Taxis are everywhere in Acapulco. Since they are unmetered, make sure that you agree on a fare before entering. Always negotiate; they can smell tourist money a mile away. The old Volkswagen beetle cabs are cheaper than newer air-conditioned cars. Shared Cabs (usually white with yellow) run between major destinations and are very convenient. They usually display their destination in large letters and charge a flat fee of M$12, irrespective of distance. You should not have to pay more than M$50 per cab ride within the Costera area but fares can reach as much as M$120 for rides from La Costera to La Quebrada, Princess Hotel (Revolcadero Beach) and the airport. Alternatively most hotels can arrange for taxi transportation for a fixed fare (usually inflated). Prices will usually be about 50% more expensive than for a taxi hailed on the street. There are several public transportation options: Yellow cabs are 12 pesos per person; buses are M$5-6 pesos with the luxury of air-conditioning. Because of the sheer amount of taxis here, when one is dining out it is often worthwhile for them to offer a round trip and simply wait around while you have your meal, and they will not charge extra. Buses are worth experiencing even if you don´t want to travel on them. Destinations are printed on the front window of each bus. There is no need to be at one of the buses regular stops in order to get on. Just wave your arm or look at the driver. He will stop and encourage you to get in. In fact, drivers will stop and try to get you ride with them if you are even walking in the same direction that they are driving in. The bus system in Acapulco has been fully privatised - each bus is privately owned. This means they can decorate them however they want. Pink buses cruise around blaring out traditional Mexican music, racing against ones decked out in UV lights pulsing out club music into the night air. The complete lack of suspension and the bizarre incentive for the buses to race each other to each bus stop as they compete for passengers makes for an unforgettable ride. Private autos It is generally unwise to try to drive yourself around Acapulco. Traffic is heavy and drivers aggressive, parking is scarce, streets do not run in a neat grid, and even change names unexpectedly. Most, if not all streets lack signs indicating their name. In addition, foreign tourists driving rental cars can become targets of the Acapulco police officers, who will accept payment (~M$400) for violations in person at the time of pullover, without providing a receipt or proof of violation or clearing of the violation.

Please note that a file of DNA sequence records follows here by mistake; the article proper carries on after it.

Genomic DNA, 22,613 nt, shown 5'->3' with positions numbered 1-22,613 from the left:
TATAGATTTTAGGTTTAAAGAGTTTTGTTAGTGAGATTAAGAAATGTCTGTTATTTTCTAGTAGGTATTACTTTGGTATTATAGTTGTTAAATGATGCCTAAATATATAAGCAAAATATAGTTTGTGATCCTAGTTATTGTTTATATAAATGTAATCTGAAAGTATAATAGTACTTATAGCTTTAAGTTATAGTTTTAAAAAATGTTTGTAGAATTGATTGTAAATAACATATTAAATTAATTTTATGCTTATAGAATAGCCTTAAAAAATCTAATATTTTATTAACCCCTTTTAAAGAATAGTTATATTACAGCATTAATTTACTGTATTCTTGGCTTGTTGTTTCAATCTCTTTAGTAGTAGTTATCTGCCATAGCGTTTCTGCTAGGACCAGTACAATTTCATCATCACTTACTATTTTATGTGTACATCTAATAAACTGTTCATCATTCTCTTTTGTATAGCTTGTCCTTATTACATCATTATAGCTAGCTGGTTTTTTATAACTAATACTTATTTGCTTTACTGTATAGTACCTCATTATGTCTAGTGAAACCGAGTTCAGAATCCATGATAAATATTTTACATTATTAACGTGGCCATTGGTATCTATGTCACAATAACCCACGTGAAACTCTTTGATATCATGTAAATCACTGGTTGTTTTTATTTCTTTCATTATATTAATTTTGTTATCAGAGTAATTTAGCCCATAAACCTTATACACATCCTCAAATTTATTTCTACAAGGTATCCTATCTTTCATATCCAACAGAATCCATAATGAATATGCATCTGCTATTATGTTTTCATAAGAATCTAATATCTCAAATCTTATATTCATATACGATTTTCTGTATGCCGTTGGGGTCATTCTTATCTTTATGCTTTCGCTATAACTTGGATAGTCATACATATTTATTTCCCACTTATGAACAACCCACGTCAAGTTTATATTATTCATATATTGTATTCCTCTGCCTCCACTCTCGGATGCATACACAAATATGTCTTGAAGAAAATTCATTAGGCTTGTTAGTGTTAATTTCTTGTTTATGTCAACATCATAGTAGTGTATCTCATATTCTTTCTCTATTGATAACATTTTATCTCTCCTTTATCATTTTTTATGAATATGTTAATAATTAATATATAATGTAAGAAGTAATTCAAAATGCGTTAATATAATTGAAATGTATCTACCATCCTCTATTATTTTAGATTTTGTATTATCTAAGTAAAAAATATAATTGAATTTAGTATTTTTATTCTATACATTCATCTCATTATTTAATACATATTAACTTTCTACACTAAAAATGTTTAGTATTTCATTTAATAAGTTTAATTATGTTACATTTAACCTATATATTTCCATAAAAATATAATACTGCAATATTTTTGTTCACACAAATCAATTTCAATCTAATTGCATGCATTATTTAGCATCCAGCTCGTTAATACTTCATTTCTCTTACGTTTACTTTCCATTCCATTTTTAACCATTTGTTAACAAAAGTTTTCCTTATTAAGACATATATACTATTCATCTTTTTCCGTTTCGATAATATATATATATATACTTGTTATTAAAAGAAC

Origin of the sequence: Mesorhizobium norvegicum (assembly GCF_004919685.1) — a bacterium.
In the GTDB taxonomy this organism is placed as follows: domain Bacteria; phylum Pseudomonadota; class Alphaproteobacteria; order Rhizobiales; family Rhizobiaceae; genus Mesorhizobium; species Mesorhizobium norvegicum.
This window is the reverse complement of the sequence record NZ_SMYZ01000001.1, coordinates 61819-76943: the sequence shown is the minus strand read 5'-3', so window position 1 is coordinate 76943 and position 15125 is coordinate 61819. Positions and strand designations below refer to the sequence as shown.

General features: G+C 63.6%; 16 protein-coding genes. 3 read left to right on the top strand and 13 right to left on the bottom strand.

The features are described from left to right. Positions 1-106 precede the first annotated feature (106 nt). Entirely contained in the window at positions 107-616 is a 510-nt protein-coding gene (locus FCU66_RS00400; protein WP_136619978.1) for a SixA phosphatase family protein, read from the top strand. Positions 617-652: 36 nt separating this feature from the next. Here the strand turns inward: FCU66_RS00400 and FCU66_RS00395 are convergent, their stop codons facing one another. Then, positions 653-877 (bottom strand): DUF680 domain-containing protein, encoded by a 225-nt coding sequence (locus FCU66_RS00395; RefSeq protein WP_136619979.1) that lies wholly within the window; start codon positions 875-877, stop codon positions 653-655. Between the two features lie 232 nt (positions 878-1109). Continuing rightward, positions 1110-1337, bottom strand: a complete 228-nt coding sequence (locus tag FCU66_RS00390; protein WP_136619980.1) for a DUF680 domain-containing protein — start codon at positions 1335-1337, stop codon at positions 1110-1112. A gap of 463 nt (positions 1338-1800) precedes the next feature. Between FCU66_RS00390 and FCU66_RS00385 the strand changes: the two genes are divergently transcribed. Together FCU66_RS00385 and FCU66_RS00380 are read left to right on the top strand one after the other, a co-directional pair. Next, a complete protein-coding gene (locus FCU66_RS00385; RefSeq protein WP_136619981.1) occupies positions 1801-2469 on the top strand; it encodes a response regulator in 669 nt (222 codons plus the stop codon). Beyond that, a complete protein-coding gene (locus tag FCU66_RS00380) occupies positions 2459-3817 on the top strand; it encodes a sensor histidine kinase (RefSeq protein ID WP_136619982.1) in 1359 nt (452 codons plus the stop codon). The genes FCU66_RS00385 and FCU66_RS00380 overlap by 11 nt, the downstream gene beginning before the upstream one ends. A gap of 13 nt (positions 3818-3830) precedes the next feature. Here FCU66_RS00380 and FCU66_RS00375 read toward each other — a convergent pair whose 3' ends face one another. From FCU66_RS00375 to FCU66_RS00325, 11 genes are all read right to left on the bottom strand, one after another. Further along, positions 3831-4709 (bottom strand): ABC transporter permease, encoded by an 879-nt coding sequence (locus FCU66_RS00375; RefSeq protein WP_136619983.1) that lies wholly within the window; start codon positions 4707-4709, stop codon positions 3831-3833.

- No visit to Acapulco is complete without watching the cliff divers perform their impressive jumps into the shallow stream of water of dangerous tides that forms in the bottom part of La Quebrada. They have been doing it since 1934. You can see the dives from a small platform by the cliff for a small entrance fee, or eat at the La Perla restaurant which offers a good view of the divers. Showtime at 1PM, 7:30PM, 8:30PM and 9:30PM.